So I was thrilled to learn from our trusty librarian-cum-weblogger-master Ann Treacy that she has snagged some free conference passes to the Killer App conference in Fort Wayne, IN at the end of April. I’ve decided that might well be a good place to look for bandhog applications. And I’ve never been to Indiana. So I’m going to take Ann up on her offer. Anyone else planning to attend?
Sorry for the late notice – but I just got an email invitation to an online event that I thought looked interesting. Marsha Zager, editor of Broadband Properties’ applications section, Killer App will be speaking at noon today (CST) via webinar.
You can get more information and join the session on the Fiber to the Home Council web site. (I’ll try to follow up with a link to the archived session if one is available.)
To help myself get ready for the February 28th TISP forum on Open Networks that Ann Treacy recently blogged about, I thought it would be fun to browse over to Wikipedia and check out their entry for Open Networks. Though my search results read “No page with that title exists,” I did turn up a helpful list of related topics. For starters, I clicked on Open Access Network and found a short entry prefaced by a discouraging notice that the article provided “insufficient context for those unfamiliar with the subject matter,” and a plea to help improve it. … Perhaps that’s illustrative of the daunting task of beginning a conversation about Open Networks in the United States, where the concept is still so new.
In Europe, however, Open Networks are hot. Especially in Sweden, Open Networks are being embraced as a “future-proof” broadband solution with a proven ability to stimulate local entrepreneurship, increase the diversity of market players and products, and lower consumer costs. (For compelling details, see a report to the Federation of Swedish County Councils by ICT strategist Brorn Bjork. ) Just last week, the Swedish telecom regulator (PTS), outlining a strategy to meet the target of “broadband for all by 2010,” commented that open fiber networks will play an important role in meeting the objective. Sweden is also the corporate home of PacketFront, from whence hails Matt Wenger – the presenter at Blandin’s Get Broadband February 20th video conference. (Once his presentation is available online we’ll add a link.)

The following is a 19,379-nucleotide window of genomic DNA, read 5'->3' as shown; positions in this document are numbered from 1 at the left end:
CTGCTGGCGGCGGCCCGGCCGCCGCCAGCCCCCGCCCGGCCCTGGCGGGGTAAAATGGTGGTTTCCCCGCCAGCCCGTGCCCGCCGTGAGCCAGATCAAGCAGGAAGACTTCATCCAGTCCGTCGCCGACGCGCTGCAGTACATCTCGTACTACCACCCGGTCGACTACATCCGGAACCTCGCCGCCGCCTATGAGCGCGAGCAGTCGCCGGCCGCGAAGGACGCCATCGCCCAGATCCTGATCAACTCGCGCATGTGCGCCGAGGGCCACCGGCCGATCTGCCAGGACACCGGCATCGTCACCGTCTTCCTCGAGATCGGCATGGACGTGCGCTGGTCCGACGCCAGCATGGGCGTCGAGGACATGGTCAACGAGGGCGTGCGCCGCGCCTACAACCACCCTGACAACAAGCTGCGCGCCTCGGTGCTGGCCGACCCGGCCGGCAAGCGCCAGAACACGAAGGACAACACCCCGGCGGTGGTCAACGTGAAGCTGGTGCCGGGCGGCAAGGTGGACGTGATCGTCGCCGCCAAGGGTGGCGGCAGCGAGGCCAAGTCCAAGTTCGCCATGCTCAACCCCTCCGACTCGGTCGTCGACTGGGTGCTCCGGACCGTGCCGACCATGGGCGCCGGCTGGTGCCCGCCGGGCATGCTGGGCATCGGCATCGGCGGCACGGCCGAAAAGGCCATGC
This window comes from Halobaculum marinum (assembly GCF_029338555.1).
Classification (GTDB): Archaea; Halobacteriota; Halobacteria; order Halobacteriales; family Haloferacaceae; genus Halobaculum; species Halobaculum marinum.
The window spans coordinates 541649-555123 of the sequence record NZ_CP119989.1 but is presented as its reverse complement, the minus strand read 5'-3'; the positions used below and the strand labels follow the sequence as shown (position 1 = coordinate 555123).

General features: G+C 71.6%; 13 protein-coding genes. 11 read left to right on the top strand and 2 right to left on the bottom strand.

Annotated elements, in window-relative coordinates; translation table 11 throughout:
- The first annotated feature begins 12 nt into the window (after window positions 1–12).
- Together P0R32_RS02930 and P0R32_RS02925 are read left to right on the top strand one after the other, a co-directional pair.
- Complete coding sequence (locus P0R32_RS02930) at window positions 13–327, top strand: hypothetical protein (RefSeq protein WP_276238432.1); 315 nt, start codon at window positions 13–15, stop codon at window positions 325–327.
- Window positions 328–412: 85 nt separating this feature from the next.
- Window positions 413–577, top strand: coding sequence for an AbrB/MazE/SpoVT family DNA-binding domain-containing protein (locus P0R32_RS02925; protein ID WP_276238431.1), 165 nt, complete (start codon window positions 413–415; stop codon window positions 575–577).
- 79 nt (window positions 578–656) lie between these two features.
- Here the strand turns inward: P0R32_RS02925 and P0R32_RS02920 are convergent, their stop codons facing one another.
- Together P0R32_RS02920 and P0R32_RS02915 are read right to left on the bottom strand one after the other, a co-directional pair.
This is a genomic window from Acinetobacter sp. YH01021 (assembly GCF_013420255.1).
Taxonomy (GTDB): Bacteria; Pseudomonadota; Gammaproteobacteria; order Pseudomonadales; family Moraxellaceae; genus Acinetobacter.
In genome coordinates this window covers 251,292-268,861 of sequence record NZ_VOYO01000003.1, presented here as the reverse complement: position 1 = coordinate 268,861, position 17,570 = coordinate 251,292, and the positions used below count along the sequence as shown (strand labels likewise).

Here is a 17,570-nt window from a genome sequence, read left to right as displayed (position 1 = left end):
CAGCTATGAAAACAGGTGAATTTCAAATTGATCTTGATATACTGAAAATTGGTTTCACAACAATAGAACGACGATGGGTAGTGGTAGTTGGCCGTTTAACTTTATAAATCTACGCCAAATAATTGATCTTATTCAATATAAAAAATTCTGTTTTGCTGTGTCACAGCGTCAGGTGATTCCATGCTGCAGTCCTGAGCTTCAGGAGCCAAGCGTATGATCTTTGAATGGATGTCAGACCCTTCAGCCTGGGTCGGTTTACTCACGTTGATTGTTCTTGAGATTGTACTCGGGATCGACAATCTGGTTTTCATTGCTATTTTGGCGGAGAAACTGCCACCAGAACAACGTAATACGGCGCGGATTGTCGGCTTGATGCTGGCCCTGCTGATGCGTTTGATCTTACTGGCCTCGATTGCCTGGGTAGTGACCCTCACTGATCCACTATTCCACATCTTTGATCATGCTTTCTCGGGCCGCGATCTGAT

I first found out about Matt last fall in Little Rock, AK while attending the Rural Telecommunications Congress, a national membership organization dedicated to advancing community, research, healthcare and economic development in rural areas through the application of technology. Matt’s Open Network message really caught my attention because of his focus on helping maximize the role broadband networks can play in stimulating innovation and local entrepreneurship.
Anyway, back to my Wikipedia search. Wiki says the term Open Access Network, coined in 2003 by Roberto Battiti, refers to a “horizontally layered network architecture and business model that separates physical access to the network from service provisioning. The same OAN is used by a number of different providers that share the investments and maintenance cost.”
This is the approach being taken by the fledgling Iron Range Community Fiber Network, an ambitious collaboration to bring FTTH to 13 towns and two tribes on the Iron Range. Dick Nordvold will have more details about the project at the February 28th TISP forum. I am looking forward to a lively discussion of this approach to helping Minnesota achieve the Broadband Vision Blandin Foundation is promoting.
Here’s a last minute reminder for anyone with a little time tomorrow. Matt Wenger of PacketFront will be speaking via videoconference to the Get Broadband Community. Read the full story for details on times and places for video spots around Minnesota.
We’ll try to report back with notes from Matt’s presentation.